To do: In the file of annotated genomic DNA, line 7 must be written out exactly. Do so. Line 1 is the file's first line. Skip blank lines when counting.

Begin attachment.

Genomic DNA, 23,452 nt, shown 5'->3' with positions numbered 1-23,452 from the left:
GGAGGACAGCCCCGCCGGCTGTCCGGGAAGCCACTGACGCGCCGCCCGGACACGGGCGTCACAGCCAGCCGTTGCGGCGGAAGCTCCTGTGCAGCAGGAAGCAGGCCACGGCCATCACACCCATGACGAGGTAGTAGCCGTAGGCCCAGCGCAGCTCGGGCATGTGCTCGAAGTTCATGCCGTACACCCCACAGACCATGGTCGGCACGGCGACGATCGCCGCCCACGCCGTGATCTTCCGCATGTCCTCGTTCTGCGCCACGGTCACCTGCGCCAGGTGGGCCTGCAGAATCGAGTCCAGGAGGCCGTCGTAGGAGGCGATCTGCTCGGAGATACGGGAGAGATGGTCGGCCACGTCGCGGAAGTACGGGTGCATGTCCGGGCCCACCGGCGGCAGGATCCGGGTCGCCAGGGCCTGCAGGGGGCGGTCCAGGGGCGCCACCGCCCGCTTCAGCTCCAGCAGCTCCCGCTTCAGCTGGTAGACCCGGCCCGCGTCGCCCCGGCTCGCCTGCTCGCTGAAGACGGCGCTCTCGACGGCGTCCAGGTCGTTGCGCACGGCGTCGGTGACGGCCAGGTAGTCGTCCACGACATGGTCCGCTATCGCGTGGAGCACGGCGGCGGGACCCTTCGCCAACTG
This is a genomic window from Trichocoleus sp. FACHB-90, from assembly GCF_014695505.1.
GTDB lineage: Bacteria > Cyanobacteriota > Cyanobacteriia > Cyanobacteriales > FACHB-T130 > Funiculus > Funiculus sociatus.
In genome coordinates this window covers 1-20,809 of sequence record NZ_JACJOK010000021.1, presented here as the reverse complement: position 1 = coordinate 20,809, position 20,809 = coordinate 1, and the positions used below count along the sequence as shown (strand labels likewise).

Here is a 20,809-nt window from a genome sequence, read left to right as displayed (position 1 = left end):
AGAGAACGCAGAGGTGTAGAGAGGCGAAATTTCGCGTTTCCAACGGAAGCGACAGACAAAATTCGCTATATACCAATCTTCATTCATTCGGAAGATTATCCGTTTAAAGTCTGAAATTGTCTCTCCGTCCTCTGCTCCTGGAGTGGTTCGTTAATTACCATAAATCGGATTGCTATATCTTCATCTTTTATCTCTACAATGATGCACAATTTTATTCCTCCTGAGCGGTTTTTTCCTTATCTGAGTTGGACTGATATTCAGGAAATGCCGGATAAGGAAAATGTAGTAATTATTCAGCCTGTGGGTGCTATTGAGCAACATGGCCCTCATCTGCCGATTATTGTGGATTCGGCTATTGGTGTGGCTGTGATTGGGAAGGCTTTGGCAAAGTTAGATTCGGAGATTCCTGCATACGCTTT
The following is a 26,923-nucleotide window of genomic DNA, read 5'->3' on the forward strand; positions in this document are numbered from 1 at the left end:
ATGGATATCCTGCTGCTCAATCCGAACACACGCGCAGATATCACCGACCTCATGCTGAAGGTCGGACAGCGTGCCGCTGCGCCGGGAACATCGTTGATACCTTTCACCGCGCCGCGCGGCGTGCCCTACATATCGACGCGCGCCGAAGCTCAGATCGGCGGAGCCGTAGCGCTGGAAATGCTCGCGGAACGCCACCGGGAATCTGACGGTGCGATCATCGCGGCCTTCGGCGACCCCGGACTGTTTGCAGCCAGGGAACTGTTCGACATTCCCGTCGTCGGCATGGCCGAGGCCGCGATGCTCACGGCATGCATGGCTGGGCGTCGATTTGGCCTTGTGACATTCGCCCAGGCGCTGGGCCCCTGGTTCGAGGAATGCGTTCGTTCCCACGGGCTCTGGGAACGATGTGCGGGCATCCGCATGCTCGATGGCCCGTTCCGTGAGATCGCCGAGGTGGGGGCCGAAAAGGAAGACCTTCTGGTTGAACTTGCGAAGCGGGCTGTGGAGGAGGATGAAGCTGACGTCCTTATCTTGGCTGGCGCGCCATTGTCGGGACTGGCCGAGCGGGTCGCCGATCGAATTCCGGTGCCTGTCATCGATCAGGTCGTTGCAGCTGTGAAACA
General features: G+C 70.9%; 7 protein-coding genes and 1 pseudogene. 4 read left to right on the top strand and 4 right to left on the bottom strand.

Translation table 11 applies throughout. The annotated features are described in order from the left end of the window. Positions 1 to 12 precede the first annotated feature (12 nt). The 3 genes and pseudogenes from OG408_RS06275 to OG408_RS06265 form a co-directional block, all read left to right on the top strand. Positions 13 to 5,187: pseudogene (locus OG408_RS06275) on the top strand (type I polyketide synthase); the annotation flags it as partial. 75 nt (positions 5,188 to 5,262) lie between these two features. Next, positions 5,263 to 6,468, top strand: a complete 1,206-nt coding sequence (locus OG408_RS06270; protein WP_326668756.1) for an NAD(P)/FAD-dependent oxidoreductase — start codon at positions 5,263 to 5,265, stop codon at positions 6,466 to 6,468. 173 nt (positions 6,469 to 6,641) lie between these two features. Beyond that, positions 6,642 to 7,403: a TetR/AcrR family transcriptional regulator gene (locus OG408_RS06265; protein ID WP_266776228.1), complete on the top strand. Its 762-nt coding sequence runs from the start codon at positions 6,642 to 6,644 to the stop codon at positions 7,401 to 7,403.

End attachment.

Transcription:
AGAGAACGCAGAGGTGTAGAGAGGCGAAATTTCGCGTTTCCAACGGAAGCGACAGACAAAATTCGCTATATACCAATCTTCATTCATTCGGAAGATTATCCGTTTAAAGTCTGAAATTGTCTCTCCGTCCTCTGCTCCTGGAGTGGTTCGTTAATTACCATAAATCGGATTGCTATATCTTCATCTTTTATCTCTACAATGATGCACAATTTTATTCCTCCTGAGCGGTTTTTTCCTTATCTGAGTTGGACTGATATTCAGGAAATGCCGGATAAGGAAAATGTAGTAATTATTCAGCCTGTGGGTGCTATTGAGCAACATGGCCCTCATCTGCCGATTATTGTGGATTCGGCTATTGGTGTGGCTGTGATTGGGAAGGCTTTGGCAAAGTTAGATTCGGAGATTCCTGCATACGCTTT